Camera Shows Dozens of NFL Players Gather at Midfield To Take a Knee — But for Prayer, Not Protest


At first glance, it was just one more snippet of the social justice shenanigans that have become a hallmark of the National Football League.

But the photos tweeted by Pittsburgh Steelers chaplain Kent Chevalier show members of the Steelers and Buffalo Bills in a midfield prayer circle.

Pittsburgh won Sunday’s game 23-16.

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Chevalier, however, tweeted that there is a lot more than the score that matters.

“If you do it God’s way, then you’ll be successful no matter the outcome. Success is not always based on the physical OUTCOME. Success is always based on spiritual OBEDIENCE. Success = Obedience,” he tweeted.

Prayer is not uncommon in the Pittsburgh locker room, Chevalier told Sports Spectrum.

The chaplain noted the team has even prayed in the showers in moments leading up to games, when players are suited up in their game-day uniforms and prepared to take the field.

“Game faces on and they are holding hands in the shower, which I just thought was hilarious,” Chevalier said. “It’s like, ‘Oh my gosh, I never thought of this, that I’d be holding hands in the shower with a guy and we’re praying to the Lord.’”

Chevalier said in an interview with Steelers Takeaways that when he speaks to players, he tells them “they are playing for God’s glory, not for the name on the back of their jerseys.”

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He said that there are many private moments with players.

“In the Scripture, there is a person, Nicodemus, who was a guy that only would visit Jesus late at night. He didn’t want anyone to know he was talking to Jesus. Well, I love my Nicodemus moments with players. Some guys don’t want to be seen with me. I’ll get late-night texts or calls asking to meet me at night to talk about things by the pool at the hotel,” he said.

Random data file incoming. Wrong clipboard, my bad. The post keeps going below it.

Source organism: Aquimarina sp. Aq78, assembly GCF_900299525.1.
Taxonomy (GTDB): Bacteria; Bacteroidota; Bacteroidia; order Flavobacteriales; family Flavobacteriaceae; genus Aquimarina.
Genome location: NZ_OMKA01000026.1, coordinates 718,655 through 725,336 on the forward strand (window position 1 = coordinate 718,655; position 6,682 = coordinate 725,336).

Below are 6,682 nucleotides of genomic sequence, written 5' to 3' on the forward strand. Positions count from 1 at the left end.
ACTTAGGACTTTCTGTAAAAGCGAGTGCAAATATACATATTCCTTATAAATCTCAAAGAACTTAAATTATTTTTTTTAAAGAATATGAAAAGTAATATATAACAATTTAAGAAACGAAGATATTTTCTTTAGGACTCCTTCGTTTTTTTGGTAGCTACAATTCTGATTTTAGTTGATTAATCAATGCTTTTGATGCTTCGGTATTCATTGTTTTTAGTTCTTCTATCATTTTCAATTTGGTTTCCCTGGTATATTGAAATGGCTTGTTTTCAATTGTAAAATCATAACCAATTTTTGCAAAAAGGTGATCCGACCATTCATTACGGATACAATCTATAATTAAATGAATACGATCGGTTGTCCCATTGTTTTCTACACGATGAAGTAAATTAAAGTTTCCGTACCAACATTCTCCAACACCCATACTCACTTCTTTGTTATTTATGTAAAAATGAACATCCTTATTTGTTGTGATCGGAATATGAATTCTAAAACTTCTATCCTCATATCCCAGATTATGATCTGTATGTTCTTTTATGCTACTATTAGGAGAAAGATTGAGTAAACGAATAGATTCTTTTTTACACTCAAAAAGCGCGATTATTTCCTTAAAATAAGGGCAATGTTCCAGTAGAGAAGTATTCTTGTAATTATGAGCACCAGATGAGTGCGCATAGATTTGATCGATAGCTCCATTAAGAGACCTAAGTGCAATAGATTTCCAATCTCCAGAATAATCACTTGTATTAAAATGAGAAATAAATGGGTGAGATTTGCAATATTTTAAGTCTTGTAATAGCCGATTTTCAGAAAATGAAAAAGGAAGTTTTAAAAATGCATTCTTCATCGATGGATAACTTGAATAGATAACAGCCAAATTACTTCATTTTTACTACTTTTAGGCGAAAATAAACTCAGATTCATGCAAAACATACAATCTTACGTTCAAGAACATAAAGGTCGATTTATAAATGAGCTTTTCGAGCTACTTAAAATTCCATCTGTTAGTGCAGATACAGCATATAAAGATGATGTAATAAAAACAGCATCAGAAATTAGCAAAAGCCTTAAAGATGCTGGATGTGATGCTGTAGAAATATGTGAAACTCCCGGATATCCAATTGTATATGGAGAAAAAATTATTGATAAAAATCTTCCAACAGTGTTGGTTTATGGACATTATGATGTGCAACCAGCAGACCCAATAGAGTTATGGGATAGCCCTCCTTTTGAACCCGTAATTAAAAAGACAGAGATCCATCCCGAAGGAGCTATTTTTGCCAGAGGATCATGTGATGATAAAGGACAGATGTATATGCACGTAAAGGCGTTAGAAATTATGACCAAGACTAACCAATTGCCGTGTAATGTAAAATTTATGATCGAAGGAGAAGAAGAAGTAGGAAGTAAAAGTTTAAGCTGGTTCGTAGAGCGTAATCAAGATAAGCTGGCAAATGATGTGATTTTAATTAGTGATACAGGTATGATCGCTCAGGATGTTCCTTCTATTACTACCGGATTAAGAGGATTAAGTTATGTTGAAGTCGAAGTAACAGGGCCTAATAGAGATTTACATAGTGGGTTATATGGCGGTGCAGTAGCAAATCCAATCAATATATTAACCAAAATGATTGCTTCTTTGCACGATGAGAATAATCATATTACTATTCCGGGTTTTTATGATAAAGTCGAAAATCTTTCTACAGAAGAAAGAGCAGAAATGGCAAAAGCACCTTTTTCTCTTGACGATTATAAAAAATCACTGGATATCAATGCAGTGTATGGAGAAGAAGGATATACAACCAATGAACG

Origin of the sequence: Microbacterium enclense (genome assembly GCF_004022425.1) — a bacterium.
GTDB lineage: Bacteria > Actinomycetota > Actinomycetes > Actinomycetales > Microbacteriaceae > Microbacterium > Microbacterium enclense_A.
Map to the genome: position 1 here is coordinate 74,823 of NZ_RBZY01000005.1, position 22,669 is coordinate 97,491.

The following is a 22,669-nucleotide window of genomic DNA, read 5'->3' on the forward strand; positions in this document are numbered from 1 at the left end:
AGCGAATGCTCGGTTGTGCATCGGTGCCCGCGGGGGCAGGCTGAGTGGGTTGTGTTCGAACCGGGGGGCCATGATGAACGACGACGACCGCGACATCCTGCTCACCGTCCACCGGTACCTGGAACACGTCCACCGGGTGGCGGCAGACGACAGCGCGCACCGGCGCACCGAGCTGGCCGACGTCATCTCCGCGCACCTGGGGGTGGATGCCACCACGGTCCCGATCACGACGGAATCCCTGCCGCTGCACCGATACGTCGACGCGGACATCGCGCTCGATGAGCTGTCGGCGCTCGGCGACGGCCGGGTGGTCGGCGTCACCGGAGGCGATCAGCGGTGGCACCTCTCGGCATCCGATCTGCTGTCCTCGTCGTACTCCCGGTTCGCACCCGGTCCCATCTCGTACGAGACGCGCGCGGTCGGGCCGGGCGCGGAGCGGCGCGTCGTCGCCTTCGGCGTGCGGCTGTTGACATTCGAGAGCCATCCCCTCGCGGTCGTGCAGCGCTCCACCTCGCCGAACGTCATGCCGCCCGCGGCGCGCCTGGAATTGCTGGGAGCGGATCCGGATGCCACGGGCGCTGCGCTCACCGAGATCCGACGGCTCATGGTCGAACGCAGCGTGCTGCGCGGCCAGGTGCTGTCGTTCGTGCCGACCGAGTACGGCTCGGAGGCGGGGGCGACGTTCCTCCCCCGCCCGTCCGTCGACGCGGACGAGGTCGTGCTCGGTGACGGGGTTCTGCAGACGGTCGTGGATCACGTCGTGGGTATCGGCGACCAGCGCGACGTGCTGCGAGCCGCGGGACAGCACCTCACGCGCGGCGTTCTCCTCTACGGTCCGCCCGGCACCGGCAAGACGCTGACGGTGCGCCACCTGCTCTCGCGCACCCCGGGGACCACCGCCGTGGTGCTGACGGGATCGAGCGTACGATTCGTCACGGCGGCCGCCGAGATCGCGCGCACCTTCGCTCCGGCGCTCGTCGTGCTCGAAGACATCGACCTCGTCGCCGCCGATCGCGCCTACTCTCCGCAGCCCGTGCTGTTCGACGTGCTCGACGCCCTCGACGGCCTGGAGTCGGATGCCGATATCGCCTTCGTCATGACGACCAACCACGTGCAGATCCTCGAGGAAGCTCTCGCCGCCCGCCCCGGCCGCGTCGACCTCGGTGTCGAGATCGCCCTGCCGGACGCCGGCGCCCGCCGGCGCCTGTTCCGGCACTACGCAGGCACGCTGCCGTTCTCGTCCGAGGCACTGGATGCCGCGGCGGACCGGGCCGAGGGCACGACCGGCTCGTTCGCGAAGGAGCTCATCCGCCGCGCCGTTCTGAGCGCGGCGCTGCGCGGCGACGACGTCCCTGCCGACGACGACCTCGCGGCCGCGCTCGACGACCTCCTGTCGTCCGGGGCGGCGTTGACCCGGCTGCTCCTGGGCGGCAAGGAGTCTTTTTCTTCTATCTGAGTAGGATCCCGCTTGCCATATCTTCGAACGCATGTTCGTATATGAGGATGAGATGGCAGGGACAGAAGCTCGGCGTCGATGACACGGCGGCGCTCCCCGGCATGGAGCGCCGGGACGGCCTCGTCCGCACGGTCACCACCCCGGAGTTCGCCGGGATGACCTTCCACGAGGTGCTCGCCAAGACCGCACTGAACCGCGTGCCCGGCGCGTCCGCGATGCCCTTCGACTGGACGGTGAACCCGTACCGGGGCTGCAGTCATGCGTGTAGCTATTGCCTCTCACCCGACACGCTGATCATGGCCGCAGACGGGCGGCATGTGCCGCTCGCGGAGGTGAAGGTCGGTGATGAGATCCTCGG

That’s where most of my ministry is done – those Nicodemus moments.”

Chevalier added that his role with the team has its limits.

“I’m here to love and serve you. My job is not to push my faith on you, but to be open and communicate with you. I’m here if you are having a hard time no matter your faith. I’m not here to be a Bible thumper. I’m here to be loving to you,” he said.

He also said his job is a dream come true for a Steelers fan.

I was a Steelers fan my entire life. I could tell you where I was when the Steelers won the Super Bowl in Detroit. As a huge fan of the Steelers growing up in Pittsburgh, this had been incredible. I am truly blessed,” he said.

“I am so happy to be able to do this for the Steelers family, and for Steelers nation. And to be able to help players use their platform to share their faith, I am truly blessed.”

This article appeared originally on The Western Journal.

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